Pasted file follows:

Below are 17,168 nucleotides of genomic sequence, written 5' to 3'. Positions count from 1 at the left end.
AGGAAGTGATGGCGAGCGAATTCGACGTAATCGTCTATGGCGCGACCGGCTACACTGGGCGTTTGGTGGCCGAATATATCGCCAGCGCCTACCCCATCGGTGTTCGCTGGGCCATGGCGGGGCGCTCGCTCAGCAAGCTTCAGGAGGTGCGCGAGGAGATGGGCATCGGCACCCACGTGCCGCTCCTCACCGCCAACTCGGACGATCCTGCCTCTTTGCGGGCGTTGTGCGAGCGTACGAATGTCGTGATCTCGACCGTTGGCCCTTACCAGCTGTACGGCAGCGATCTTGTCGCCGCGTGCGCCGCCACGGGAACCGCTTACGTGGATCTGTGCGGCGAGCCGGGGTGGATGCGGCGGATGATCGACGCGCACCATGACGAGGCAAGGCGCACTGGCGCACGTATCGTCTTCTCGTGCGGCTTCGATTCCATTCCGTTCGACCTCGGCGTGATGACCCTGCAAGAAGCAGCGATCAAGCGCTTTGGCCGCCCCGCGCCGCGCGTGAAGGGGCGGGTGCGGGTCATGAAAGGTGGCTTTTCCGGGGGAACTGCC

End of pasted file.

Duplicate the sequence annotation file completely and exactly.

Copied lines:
Below are 17,168 nucleotides of genomic sequence, written 5' to 3'. Positions count from 1 at the left end.
AGGAAGTGATGGCGAGCGAATTCGACGTAATCGTCTATGGCGCGACCGGCTACACTGGGCGTTTGGTGGCCGAATATATCGCCAGCGCCTACCCCATCGGTGTTCGCTGGGCCATGGCGGGGCGCTCGCTCAGCAAGCTTCAGGAGGTGCGCGAGGAGATGGGCATCGGCACCCACGTGCCGCTCCTCACCGCCAACTCGGACGATCCTGCCTCTTTGCGGGCGTTGTGCGAGCGTACGAATGTCGTGATCTCGACCGTTGGCCCTTACCAGCTGTACGGCAGCGATCTTGTCGCCGCGTGCGCCGCCACGGGAACCGCTTACGTGGATCTGTGCGGCGAGCCGGGGTGGATGCGGCGGATGATCGACGCGCACCATGACGAGGCAAGGCGCACTGGCGCACGTATCGTCTTCTCGTGCGGCTTCGATTCCATTCCGTTCGACCTCGGCGTGATGACCCTGCAAGAAGCAGCGATCAAGCGCTTTGGCCGCCCCGCGCCGCGCGTGAAGGGGCGGGTGCGGGTCATGAAAGGTGGCTTTTCCGGGGGAACTGCC